Spanish general election, 2000
|Most voted party in each province. Every province is a multi-member district for the Congress.|
Legislative elections were held in Spain on 12 March 2000. The elections were for 350 seats in the Congress of Deputies, and the 208 directly elected seats in the upper house, the Senate, determining the Prime Minister of Spain. The elections were commonly referred to as 12-M in the Spanish media in the weeks previous and next to the election day.
While most opinion polls gave him a clear victory, the incumbent People's Party of Prime Minister José María Aznar was elected to a second term in office with a surprising absolute majority of 183: a 27 seat gain from the previous election: a rise from opinion polls which gave him a plurality victory only. The opposition Spanish Socialist Workers' Party saw their number of seats reduced to 125, one of its worst results ever. While neither one of its worst defeats since Spanish transition to democracy (it lost more seats in the 1986 election, losing 18; and a similar number of seats were lost in 1996, with 16) nor the party's worst electoral result ever since (winning 118 and 121 seats in 1977 and 1979, respectively) the party's result in these elections quickly became known as Almunia's defeat, a psychological barrier for the PSOE in future elections; a result which would be vastly exceeded 11 years later.
This election featured some notable aspects. This was the first absolute majority the PP obtained in a general election, and its best result in both popular vote share and seats won until 2011. In contrast, the PSOE got its worst election result in 21 years. This was also the second time a candidate received more than 10 million votes, the last time being in 1982, when 10.1 million voters elected Felipe González from the PSOE. The voters' turnout registered was one of the lowest in democratic Spain for Spanish election standards (which tend to be usually high), with only 68.71% of the voting-able population casting a vote.
Under Article 68 of the Spanish constitution, the boundaries of the electoral districts must be the same as the provinces of Spain and, under Article 141, this can only be altered with the approval of Congress.
Voting is on the basis of universal suffrage in a secret ballot. The electoral system used is closed list proportional representation with seats allocated using the D'Hondt method. Only lists which poll 3% of the total vote (which includes votes "en blanco", i.e., for none of the above) can be considered. Under articles 12 and 68 of the constitution, the minimum voting age is 18.
Article 67.3 of the Spanish Constitution prohibits dual membership of both chambers of the Cortes or of the Cortes and regional assemblies, meaning that candidates must resign from regional assemblies if elected. Article 70 also makes active judges, magistrates, public defenders, serving military personnel, active police officers and members of constitutional and electoral tribunals ineligible. Article 55, Section 2 of the 1985 electoral law also disqualifies director generals or equivalent leaders of state monopolies and public bodies such as the Spanish state broadcaster RTVE.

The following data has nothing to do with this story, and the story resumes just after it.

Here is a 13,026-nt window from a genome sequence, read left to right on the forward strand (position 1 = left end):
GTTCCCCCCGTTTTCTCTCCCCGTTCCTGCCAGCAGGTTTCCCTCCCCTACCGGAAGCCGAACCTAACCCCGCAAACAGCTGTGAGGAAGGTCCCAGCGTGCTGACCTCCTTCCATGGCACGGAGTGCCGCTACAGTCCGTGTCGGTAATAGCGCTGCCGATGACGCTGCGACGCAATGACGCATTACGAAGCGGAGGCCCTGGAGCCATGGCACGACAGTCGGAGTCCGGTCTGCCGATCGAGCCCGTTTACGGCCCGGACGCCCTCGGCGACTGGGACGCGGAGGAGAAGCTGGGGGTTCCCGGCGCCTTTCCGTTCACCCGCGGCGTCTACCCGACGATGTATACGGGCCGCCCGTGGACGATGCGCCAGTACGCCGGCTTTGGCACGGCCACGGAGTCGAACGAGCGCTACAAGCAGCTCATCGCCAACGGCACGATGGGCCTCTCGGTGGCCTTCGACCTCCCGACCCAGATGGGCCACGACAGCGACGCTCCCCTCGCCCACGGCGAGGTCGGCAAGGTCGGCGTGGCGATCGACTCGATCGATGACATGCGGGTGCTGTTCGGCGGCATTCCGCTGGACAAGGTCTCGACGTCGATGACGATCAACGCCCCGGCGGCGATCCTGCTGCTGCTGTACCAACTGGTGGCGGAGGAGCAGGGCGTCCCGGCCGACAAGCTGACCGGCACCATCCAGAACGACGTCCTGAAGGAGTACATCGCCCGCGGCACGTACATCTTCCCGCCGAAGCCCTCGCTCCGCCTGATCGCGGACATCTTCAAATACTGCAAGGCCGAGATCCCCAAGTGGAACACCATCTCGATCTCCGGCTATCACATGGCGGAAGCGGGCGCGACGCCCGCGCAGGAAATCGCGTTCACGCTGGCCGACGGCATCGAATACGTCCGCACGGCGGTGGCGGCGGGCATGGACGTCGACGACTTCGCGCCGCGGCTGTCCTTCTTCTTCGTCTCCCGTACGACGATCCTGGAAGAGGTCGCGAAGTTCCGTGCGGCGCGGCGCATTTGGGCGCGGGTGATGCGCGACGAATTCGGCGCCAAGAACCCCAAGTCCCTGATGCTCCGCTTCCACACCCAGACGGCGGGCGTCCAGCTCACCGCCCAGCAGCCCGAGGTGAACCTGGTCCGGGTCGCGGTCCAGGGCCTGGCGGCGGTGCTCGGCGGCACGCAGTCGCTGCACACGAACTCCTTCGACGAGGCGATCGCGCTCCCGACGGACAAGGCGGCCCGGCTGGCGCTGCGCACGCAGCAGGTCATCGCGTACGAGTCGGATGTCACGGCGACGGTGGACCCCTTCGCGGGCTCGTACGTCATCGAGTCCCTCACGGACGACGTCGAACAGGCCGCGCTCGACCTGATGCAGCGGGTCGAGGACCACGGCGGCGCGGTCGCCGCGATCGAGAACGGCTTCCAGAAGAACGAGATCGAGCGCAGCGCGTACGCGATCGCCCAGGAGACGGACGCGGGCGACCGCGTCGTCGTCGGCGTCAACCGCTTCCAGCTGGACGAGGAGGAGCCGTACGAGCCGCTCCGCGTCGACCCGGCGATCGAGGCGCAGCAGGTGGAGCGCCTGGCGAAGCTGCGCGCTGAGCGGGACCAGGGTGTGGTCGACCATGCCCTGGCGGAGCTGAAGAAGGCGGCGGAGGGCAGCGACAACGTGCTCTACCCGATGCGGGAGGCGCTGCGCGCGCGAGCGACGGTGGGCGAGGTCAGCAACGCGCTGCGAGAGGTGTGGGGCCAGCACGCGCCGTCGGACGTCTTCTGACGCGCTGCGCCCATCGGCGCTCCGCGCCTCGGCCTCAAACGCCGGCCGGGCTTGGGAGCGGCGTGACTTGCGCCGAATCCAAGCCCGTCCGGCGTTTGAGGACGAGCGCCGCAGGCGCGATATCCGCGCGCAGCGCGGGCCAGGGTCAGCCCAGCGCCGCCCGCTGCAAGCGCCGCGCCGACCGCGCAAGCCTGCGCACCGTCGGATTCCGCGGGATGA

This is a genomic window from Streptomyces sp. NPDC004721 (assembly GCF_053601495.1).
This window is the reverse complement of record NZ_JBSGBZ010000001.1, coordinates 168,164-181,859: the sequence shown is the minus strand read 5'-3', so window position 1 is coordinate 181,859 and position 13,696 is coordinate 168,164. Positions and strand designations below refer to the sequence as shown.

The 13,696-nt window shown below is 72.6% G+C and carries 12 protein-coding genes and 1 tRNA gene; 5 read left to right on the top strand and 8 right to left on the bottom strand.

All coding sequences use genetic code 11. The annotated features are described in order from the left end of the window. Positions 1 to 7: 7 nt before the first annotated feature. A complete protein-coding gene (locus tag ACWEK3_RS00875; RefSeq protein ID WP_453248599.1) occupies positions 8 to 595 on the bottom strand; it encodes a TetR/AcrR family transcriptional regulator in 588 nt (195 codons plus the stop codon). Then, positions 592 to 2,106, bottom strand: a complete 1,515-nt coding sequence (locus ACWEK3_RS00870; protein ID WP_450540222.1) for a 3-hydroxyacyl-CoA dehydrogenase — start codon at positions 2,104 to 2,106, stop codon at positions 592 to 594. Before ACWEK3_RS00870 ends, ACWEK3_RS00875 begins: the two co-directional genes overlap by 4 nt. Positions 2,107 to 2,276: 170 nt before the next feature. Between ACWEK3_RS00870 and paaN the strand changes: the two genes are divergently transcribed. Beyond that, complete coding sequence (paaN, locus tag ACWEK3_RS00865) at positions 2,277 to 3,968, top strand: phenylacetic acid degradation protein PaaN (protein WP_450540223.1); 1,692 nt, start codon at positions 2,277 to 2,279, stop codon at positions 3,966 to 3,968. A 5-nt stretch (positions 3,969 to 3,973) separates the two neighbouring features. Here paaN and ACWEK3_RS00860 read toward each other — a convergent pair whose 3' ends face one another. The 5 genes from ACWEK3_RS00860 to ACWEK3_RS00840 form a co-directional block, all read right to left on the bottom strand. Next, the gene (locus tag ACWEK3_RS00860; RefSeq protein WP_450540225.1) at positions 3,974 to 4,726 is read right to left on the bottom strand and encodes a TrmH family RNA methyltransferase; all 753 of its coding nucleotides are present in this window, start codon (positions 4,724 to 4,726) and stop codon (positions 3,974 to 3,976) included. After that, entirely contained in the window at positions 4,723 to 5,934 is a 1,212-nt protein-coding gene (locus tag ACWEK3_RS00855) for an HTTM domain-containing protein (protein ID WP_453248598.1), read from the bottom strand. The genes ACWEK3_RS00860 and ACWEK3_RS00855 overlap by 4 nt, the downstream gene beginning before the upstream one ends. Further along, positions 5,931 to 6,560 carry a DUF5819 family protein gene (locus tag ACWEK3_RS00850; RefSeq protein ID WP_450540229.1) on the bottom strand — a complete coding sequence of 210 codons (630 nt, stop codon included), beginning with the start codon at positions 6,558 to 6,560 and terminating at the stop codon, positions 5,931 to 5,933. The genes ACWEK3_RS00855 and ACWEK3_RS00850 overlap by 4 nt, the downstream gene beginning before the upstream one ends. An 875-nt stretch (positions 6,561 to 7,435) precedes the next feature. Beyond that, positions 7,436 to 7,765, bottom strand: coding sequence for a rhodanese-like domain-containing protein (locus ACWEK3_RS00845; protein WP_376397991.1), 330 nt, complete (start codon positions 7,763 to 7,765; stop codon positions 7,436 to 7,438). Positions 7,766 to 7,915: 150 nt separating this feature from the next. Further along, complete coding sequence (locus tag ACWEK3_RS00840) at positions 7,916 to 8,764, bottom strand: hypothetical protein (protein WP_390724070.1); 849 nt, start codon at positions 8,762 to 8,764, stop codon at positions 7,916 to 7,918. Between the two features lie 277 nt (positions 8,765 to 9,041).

|People's Party (PP)||10,321,178||44.52||+5.73||183||+27|
|Spanish Socialist Workers' Party (PSOE)||7,918,752||34.16||−3.47||125||−16|
|United Left (IU)||1,263,043||5.45||−5.09||8||−13|
|Convergence and Union (CiU)||970,421||4.19||−0.41||15||−1|
|Basque Nationalist Party (EAJ-PNV)||353,953||1.53||+0.26||7||+2|
|Galician Nationalist Bloc (BNG)||306,268||1.32||+0.44||3||+1|
|Canarian Coalition (CC)||248,261||1.07||+0.19||4||±0|
|Andalusian Party (PA)||206,255||0.89||+0.35||1||+1|
|Republican Left of Catalonia (ERC)||194,715||0.84||+0.17||1||±0|
|Initiative for Catalonia Greens (ICV)||119,290||0.51||New||1||+1|
|Basque Solidarity (EA)||100,742||0.43||−0.03||1||±0|
|Aragonese Union (CHA)||75,356||0.33||+0.13||1||+1|
|Votes cast / turnout||23,339,490||68.71||−8.67|
|Source: Ministry of the Interior|
On April 26, José María Aznar was invested Prime Minister for a second term by the Congress of Deputies, thanks to the absolute majority of his party. Also supporting Aznar were CiU and Canarian Coalition. To date, this is the only investiture voting in which all 350 deputies voted either Yes or No, without abstentions or absences.
|Yes||PP (183), CiU (15), CC (4)||202|
|No||PSOE (125), IU (8), PNV (7), BNG (3)
CHA (1), ERC (1), PA (1), EA (1), ICV (1)
- General features of Spanish electoral system, ElectionResources.org accessed 20 April 2011
- "The Spanish Constitution of 1978".
- Electoral Law
- "Law governing electoral procedures". Retrieved 6 March 2011.
- Votaciones de investidura, mociones de confianza, mociones de censura desde 1979 - Historia Electoral